You probably don’t need science to tell you that spending time outside in nature is good for you. You know it because, if you do it, you probably feel good, or happy, or well, or refreshed. That feeling you get when you’re by the sea isn’t just because your out of office is on. That sense of peace in a forest with the birds singing isn’t just because there’s no wifi. Being out in nature has a meaningful impact on wellbeing. So little wonder that nature is at the heart of many of this year’s wellness retreats…
“The art of healing comes from nature, not from the physician”Paracelsus, the 16th-century German-Swiss physician
While technology is amazing, empowering and liberating, one of the problems that has occurred in parallel with its advent is a disassociation from the natural world. What it’s highlighted, is that amongst our very clever developments, one thing is going amiss. It turns out our bodies, and our minds, need nature. Such is the volume of scientific information about the health benefits of nature, that it’s getting the attention of the medical profession, and in some instances nature is being heralded as a viable ‘medicine’.
In fact, it isn’t impossible to envisage that doctors are getting close to prescribing things like a 30 minute walk in the park over some more commonplace medicines for certain conditions. The data is fascinating because it seems to correlate with a range of conditions. For example, in 2009, a team of Dutch researchers found a lower incidence of 15 diseases, including depression, anxiety, heart disease, diabetes, asthma and migraines, in people who lived within about a half mile of green space.
Many of us live increasing distances from nature (in 1950 around 30% of the world’s population lived in urban areas. By 2018, that number was 55%, and, by 2050, it will be 68%). The upshot is not only a decrease in the number of us experiencing the joys of nature, but it has also meant that the healing power of nature is not readily available for most people in the world.
Sadly, what that means is that not only are we not connected with nature, but we don’t even really know how to best reconnect with it and use it to support our wellbeing. In the States, forward-thinking practitioners have even created initiatives such as DC Park Rx, a community health initiative. Dr. Robert Zarr explains what he describes as ‘ecotherapy’: “We work with the doctors, nurses and health care providers around the country and show them why it’s so relevant to prescribe parks and how easy it is to do so that they can make it a part of their daily routine.”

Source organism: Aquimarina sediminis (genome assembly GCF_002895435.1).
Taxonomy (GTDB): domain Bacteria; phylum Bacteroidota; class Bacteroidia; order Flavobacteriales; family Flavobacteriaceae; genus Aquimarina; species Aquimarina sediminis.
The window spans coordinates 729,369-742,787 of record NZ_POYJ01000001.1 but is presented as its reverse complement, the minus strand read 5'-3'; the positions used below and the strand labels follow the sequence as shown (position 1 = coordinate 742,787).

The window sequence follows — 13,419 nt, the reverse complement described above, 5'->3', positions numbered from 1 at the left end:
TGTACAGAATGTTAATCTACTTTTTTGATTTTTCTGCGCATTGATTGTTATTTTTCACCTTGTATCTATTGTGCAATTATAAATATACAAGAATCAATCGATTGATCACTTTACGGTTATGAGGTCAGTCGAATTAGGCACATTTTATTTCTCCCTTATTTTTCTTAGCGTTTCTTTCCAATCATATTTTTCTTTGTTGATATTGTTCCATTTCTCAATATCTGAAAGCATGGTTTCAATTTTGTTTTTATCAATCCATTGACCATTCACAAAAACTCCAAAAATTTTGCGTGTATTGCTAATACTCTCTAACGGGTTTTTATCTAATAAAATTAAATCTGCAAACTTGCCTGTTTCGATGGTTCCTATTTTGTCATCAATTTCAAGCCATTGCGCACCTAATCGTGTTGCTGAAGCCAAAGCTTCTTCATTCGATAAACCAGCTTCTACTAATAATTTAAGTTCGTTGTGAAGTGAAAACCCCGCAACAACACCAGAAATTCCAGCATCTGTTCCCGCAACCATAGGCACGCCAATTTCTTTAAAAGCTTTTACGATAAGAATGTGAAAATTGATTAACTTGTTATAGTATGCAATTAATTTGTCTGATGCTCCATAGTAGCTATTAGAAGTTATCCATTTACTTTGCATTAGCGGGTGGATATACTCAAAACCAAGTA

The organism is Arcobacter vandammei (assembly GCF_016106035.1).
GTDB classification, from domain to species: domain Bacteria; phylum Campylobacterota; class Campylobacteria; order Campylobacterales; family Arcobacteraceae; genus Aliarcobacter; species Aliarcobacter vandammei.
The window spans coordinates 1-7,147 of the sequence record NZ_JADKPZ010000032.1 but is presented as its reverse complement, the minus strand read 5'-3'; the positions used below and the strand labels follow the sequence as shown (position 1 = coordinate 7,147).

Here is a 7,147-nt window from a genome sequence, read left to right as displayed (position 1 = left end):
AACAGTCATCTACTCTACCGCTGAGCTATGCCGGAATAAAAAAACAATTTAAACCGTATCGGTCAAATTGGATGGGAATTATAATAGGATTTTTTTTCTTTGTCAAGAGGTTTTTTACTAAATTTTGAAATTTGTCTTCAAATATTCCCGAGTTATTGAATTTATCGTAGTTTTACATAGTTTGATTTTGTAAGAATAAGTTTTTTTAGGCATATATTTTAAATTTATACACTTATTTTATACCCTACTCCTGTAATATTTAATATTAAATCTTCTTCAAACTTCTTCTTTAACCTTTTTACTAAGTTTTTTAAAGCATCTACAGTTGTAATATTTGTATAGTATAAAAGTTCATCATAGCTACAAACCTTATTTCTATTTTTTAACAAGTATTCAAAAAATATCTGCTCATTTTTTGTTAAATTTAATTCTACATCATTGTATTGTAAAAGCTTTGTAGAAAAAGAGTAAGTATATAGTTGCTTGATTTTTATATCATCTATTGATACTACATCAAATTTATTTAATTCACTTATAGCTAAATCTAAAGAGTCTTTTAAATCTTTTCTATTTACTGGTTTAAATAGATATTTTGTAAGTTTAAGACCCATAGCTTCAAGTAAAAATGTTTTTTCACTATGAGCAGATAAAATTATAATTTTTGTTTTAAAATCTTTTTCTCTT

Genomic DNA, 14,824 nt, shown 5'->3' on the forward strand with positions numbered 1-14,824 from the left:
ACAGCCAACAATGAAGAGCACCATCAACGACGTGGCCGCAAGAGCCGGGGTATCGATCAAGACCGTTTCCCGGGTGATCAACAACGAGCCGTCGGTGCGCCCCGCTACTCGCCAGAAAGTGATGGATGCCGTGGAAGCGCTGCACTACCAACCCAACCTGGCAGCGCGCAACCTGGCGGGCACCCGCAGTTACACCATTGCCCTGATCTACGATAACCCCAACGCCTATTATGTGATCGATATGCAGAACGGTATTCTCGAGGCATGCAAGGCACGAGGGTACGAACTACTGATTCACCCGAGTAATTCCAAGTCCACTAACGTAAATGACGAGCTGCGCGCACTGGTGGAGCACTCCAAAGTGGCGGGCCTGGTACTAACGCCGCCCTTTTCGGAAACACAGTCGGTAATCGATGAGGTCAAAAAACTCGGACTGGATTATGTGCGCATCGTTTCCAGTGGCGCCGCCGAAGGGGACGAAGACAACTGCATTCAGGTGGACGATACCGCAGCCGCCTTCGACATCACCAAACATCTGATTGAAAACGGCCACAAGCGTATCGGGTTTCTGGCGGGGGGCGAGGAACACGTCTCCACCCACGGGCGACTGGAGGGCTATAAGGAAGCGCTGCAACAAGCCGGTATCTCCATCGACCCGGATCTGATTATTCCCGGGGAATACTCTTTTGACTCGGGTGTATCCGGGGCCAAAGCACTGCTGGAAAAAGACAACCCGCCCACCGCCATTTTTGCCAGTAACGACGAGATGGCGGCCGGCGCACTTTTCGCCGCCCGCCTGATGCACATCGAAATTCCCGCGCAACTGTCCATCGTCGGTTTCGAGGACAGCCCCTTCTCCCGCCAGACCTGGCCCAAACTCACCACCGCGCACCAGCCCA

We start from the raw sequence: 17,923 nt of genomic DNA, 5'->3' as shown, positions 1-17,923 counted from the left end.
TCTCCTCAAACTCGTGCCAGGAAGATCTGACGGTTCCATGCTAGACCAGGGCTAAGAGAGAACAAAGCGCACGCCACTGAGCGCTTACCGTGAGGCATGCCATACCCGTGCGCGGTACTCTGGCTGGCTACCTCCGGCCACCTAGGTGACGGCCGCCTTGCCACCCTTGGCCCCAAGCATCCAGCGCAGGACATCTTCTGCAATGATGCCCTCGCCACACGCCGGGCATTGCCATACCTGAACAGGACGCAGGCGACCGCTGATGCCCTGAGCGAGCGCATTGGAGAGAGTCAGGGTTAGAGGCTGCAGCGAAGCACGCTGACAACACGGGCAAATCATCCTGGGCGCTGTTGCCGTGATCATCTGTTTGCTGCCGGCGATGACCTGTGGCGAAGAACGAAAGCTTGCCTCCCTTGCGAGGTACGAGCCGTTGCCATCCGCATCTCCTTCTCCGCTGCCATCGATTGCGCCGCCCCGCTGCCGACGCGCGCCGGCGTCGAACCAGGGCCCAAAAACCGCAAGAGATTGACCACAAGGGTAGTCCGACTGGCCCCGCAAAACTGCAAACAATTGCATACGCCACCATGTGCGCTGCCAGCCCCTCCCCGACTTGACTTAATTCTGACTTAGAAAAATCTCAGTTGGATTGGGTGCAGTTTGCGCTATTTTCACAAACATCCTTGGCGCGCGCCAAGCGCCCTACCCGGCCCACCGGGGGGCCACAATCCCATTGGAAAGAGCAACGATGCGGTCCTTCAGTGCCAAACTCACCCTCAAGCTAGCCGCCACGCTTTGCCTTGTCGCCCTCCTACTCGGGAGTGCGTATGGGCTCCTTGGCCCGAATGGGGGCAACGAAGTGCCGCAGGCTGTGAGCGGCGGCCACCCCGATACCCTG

The healing power of nature is anything but new, but it is being given new reverence as we all try to find more sustainable ways to look after our wellbeing. Last year we spoke a lot about Forest Bathing, for example, which was offered at spas including Spread Eagle Hotel and Spa, and Careys Manor Hotel and SenSpa.
With research and scientific studies conducted in the mid-1980s in Japan, the power of trees and spending time in nature, continues to grow in interest and stature, now truly recognised as a healthful pursuit. As one walks in the forest, one is enveloped by the atmosphere—sounds, colours, scents and more, and the mindfulness that occurs, as a result, is a benefit as well.
So, if you live in a city, how can you bring these magical benefits into your life, and if you live close to nature, how can you make the most of it? In cities, there are increasing opportunities for working out outside – park runs, fitness classes and outdoor gyms for example. Some local institutions even experiment with innovative solutions such as bringing the outside in with plant life, and of course, never underestimate the power of a lunchtime walk. Even if you can only spare 15 minutes away from your desk.
That said, even for people who are close to nature, what is often cited as an issue is knowing how best to spend our time in it. What if we can’t turn that ‘monkey mind’ off and experience where we are? This is where dedicated spa breaks that give us tools for taking outdoor wellness home can really make a difference. Bathe in outdoor seaweed baths overlooking the sea at The Salthouse Spa in Ireland perhaps. Go Nordic walking at Living Well Spa at Homefield Grange. Or try reiki drumming by the campfire at the Swinton Estate.
However you do it, make this year the year you bring nature back into your life.
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